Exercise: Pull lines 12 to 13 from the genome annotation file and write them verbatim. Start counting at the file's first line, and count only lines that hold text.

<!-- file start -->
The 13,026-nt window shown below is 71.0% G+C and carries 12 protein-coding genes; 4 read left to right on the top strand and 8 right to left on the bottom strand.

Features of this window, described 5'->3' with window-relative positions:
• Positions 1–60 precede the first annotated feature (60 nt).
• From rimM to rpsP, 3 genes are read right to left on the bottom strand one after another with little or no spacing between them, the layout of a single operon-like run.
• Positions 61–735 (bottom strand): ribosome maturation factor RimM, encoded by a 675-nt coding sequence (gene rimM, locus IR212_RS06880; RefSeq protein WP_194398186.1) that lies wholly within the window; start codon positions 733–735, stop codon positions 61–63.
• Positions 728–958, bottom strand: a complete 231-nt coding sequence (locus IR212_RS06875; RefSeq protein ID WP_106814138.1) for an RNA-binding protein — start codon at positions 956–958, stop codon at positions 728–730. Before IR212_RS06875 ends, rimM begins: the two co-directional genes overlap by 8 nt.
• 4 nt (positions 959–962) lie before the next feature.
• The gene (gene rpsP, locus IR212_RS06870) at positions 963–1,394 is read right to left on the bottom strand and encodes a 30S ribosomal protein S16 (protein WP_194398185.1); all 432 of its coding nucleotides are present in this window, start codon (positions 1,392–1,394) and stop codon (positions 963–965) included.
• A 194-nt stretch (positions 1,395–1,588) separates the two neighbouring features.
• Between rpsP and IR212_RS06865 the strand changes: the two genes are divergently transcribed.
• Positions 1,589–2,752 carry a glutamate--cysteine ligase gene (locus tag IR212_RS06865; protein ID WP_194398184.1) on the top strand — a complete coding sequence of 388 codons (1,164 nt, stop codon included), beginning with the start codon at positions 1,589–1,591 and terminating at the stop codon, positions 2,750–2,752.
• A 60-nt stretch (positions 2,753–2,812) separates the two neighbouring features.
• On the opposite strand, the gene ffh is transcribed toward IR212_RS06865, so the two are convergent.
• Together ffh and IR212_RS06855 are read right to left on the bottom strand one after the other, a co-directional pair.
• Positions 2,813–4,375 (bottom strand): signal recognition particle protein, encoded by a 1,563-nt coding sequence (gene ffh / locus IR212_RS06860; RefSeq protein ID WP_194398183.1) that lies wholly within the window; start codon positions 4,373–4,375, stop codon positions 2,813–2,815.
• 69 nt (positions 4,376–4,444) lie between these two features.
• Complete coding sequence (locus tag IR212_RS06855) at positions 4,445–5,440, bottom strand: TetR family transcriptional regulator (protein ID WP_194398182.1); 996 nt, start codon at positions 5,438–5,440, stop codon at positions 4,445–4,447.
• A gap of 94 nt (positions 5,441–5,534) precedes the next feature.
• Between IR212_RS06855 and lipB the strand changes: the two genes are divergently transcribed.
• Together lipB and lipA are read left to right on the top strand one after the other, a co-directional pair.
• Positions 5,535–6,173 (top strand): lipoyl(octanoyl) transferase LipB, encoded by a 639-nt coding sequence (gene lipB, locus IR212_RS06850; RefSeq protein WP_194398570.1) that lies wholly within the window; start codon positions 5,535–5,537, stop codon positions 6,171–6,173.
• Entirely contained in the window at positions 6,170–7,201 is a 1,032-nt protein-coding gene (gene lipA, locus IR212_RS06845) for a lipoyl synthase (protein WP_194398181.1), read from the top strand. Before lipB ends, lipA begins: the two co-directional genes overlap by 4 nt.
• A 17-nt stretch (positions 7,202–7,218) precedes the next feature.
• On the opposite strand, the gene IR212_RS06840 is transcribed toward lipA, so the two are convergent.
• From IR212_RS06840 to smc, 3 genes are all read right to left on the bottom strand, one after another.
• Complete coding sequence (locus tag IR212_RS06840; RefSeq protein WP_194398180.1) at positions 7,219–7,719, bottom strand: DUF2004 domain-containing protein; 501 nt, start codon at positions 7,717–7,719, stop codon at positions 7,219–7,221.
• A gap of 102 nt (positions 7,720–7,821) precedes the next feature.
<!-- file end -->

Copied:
• A 60-nt stretch (positions 2,753–2,812) separates the two neighbouring features.
• On the opposite strand, the gene ffh is transcribed toward IR212_RS06865, so the two are convergent.